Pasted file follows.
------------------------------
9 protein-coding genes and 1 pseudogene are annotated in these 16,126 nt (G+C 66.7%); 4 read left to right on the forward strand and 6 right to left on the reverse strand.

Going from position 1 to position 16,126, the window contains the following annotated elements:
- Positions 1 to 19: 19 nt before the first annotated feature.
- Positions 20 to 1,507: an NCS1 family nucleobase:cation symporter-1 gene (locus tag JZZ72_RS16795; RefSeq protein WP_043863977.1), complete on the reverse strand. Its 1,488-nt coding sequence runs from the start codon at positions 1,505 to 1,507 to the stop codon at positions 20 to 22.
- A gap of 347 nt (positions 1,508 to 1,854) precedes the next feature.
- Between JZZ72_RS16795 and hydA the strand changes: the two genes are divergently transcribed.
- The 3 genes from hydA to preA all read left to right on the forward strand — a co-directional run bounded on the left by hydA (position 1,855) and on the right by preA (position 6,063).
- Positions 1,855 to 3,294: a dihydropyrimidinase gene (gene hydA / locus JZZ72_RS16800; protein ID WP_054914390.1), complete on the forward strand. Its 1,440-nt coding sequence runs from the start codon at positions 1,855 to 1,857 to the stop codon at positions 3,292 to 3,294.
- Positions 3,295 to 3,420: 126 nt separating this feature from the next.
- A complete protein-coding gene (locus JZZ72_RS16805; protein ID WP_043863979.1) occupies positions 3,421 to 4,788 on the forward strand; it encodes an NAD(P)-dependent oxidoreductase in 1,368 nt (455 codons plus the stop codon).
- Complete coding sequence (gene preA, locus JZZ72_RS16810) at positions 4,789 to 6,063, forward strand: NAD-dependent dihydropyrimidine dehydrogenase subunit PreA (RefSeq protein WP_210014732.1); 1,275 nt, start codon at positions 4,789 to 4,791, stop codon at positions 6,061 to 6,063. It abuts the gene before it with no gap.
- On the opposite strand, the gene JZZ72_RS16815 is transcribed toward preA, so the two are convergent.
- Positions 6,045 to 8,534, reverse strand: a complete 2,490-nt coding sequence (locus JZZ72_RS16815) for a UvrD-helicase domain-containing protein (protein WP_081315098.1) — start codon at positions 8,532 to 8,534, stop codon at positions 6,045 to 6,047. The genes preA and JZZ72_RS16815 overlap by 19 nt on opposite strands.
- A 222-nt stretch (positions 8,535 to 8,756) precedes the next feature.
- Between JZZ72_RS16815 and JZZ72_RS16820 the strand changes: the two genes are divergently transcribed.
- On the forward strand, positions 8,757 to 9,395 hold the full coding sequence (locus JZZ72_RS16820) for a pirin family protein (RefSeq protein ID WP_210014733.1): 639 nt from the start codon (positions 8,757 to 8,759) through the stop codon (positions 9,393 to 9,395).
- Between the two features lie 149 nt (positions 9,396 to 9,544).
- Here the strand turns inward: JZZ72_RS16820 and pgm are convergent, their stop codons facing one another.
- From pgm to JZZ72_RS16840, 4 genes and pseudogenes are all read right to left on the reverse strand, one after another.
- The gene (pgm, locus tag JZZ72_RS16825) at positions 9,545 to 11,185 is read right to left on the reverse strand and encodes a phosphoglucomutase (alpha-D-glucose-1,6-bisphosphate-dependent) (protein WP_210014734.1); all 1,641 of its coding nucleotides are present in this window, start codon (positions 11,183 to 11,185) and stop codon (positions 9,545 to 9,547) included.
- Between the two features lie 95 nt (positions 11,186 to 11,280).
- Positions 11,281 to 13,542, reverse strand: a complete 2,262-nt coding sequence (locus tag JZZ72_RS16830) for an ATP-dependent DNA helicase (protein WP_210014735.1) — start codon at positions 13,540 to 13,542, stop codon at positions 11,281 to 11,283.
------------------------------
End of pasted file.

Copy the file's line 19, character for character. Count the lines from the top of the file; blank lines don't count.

- From pgm to JZZ72_RS16840, 4 genes and pseudogenes are all read right to left on the reverse strand, one after another.